Miriam Lord: ‘Plastered’ TD becomes first casualty of non-election fever

Fergus O’Dowd breaks leg while leafleting and Josepha Madigan’s trumpet-blowing

Minister for Culture, Heritage and the Gaeltacht Josepha Madigan highlighted her ‘great personal achievements’. Photograph:  Tom Honan for The Irish Times

Minister for Culture, Heritage and the Gaeltacht Josepha Madigan highlighted her ‘great personal achievements’. Photograph: Tom Honan for The Irish Times


Fine Gael’s Fergus O’Dowd was plastered in Leinster House this week. It had nothing to do with the Dáil bar.

The TD for Louth became the first casualty of the non-election election campaign on Monday evening when he took a bad tumble while doing the doorsteps in Drogheda and broke a bone in his leg.

The Chairman of the Oireachtas Transport Committee slipped on wet grass when taking a short cut across a sloping green area in the Five Oaks Village estate and ended up flat on his back in considerable pain.

“I was lucky it wasn’t dark because I landed in a hollow where it wouldn’t have been so easy to spot me,” he told us. “I couldn’t get up off the ground and I had to shout out for help.”

A party colleague on the same leafleting mission came to his rescue and drove him to Our Lady of Lourdes Hospital. Fergus was back in business by Wednesday, hobbling around on crutches with his lower leg in an impressive cast.

“I broke my fibula – I had to Google it to find out where exactly that is. It’s a long, slender bone on one side of the tibia. The good news is it’s a very clean break.”

Trump hasn’t done anything to Ireland! Ireland’s great . . . They ought to accept this guy

He’ll be hoping the fevered Dáil speculation over a snap November general election doesn’t come to pass. Hitting a mid-winter campaign trail on crutches wouldn’t be easy, although it could work wonders on the sympathy vote front. “Did Maireád McGuinness push you?” was the most common reaction from fellow politicians when he hobbled by.

It may be over 10 years since O’Dowd fought off a strong challenge from his constituency running-mate in the 2007 general election, but memories of their monumental battle still linger. MEP Maireád, of course, has since gone on to greater things in Europe.

Despite his infirmity, Fergus made it out to RTÉ on Wednesday night for Katie Hannon’s Late Debate. There was some joking in the studio beforehand about whether the Fine Gael TD was going to “make a claim”. The show’s producer, Brian Lally, tweeted that “not even crutches would keep Fergus O’Dowd” away from the discussion.

Among the TDs who liked the tweet was Fergus’s Fine Gael colleague, Alan Farrell, a TD most definitely of the view that making claims is no laughing matter.

Irish media should be nicer to Trump – or else he’ll stop reading us

Fergus’s younger brother Niall O’Dowd, the New York-based publisher and journalist, draws attention in irishcentral.com this week to an interview in a new book by RTÉ news anchor Caitríona Perry with the man who was Donald Trump’s first choice for US ambassador to Ireland.

Trump supporter Brian Burns (82), an Irish-American lawyer and philanthropist, had to turn down the job for health reasons. But he still takes a keen interest in how America’s commander-in-chief is perceived back in the ancestral homeland (his grandparents emigrated from Kerry in the 1800s).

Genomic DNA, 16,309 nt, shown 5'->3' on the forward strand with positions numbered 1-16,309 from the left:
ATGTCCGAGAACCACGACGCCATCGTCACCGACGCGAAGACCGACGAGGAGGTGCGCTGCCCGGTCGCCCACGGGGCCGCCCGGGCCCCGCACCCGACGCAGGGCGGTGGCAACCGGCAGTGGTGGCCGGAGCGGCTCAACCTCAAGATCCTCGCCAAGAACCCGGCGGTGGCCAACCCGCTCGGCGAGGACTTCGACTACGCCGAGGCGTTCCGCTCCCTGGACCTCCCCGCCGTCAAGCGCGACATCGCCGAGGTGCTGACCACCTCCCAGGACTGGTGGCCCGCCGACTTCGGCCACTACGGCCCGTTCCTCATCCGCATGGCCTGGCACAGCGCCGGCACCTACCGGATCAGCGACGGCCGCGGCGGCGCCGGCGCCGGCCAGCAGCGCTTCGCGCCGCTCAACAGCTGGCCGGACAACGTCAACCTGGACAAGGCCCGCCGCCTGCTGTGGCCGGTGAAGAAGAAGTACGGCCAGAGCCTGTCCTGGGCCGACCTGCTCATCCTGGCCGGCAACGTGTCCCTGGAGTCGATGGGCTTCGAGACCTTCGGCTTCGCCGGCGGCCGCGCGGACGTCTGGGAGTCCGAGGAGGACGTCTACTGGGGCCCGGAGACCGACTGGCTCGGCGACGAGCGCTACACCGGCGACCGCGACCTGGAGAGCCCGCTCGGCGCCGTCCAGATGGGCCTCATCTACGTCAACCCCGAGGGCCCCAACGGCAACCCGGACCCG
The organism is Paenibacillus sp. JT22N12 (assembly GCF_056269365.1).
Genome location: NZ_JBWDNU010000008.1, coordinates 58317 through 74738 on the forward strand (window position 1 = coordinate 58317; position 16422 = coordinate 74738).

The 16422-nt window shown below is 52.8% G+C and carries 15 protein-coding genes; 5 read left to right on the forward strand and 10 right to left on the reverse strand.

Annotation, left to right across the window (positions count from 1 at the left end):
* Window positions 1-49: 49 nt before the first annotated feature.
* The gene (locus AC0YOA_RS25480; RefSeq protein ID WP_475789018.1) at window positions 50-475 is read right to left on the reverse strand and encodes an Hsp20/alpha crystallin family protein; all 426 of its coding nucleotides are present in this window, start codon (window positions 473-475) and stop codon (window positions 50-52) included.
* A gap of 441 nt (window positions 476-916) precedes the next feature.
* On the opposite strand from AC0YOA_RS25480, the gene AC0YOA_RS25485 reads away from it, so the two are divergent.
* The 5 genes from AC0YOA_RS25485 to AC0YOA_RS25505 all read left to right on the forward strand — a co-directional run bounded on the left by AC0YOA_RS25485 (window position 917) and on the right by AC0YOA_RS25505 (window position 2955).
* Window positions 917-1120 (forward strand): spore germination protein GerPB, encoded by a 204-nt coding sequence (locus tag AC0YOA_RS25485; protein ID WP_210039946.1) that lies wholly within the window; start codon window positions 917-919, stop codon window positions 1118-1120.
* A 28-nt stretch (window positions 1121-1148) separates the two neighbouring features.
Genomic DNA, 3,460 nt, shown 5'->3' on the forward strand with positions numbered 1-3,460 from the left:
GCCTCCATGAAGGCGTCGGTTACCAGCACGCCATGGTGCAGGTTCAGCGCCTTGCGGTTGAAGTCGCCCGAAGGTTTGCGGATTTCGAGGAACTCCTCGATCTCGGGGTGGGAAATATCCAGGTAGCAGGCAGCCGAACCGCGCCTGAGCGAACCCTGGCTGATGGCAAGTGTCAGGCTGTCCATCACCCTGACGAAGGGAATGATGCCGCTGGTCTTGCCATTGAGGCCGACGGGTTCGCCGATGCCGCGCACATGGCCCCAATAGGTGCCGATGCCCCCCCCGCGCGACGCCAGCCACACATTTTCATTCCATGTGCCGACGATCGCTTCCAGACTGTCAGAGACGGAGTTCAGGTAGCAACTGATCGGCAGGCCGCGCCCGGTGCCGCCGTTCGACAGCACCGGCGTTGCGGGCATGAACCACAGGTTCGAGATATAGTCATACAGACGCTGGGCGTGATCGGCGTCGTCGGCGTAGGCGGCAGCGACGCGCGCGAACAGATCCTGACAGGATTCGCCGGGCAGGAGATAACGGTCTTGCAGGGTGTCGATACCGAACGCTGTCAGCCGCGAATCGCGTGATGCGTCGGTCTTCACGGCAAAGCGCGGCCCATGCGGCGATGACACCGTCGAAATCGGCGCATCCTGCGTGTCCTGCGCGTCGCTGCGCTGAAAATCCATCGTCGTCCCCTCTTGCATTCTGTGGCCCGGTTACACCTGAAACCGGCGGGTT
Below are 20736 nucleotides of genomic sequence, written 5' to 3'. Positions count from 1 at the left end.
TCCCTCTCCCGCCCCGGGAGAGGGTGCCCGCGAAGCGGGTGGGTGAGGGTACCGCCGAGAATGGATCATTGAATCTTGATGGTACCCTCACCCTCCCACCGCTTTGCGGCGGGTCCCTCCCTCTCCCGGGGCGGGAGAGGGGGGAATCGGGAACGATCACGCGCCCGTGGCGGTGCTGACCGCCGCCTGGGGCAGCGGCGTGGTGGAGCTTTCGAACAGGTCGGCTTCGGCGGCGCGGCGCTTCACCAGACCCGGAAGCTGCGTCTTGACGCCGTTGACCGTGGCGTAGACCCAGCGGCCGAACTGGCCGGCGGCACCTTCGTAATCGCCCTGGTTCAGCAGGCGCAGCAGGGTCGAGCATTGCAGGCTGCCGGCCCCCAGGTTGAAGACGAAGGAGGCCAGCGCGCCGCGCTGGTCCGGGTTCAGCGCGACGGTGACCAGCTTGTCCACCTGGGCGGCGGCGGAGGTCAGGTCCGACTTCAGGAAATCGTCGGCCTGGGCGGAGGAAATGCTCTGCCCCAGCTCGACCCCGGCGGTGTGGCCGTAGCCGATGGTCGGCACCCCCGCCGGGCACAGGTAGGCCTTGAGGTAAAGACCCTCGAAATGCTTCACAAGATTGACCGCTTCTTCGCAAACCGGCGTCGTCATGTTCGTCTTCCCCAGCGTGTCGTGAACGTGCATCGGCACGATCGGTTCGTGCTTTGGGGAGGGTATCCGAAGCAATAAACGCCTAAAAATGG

In his opinion, we aren’t half as nice to Donald as we should be. He told Perry, a former Washington correspondent, that his good friend and neighbour in Florida is misunderstood by people in Ireland and doesn’t deserve the bad press he gets.

Trump’s affection for Ireland is as great as that of Bill Clinton or Ronald Reagan or JFK, he argues. “He loves Ireland.” Unfortunately, “terrible articles” are written about Trump in the Irish papers, says Burns, before revealing this bombshell about his president: “He looks” at these awful write-ups too. Sad. Who’d have thought it?

What with all that tweeting and the golf and selling hotel rooms in Miami to G7 Summit delegations and dashing off stern letters to authoritarian leaders, how on earth does he manage to find the time to read the Irish papers? We must be nicer to the Donald.

“He’s the first president that owns lots of land and has some hopes and dreams for Ireland, and you find him a really great friend of Ireland. But, sometimes, perhaps Ireland could reach its hand out too.”

Right enough, Donald is very good at reaching out the hand. As Brian Burns pleads in his defence: “He hasn’t done anything to Ireland! Ireland’s great . . . They ought to accept this guy.”

Urgent note to Fintan and all the other Irish media ingrates. Stop writing nasty stuff about the President of the United States of America. He reads it all the time and it makes him very sad and you wouldn’t want that. Would you now?

History will look upon you favourably if you get this done the right and human way. It will look upon you forever as the devil if good things don’t happen. Don’t be a tough guy! Don’t be a fool. As You-Know-Who might say.

Caitríona Perry’s The Tribe: The Inside Story of Irish Power and Influence in US Politics is in the shops now.

Musical Madigan’s trumpet-blowing masterclass

The Minister for Culture, who has the National Symphony Orchestra in her remit, is no slouch in the brass section.

She’s a veritable virtuoso on the trumpet. Josepha Madigan’s Family Law Bill passed through the Dáil on Wednesday evening – an achievement of which she is justly proud.

She introduced a Private Members’ Bill in 2016 proposing a change in the law to reduce the length of time spouses need to live apart before they can apply for a divorce. A referendum in May paved the way for Parliament to legislate on the issue.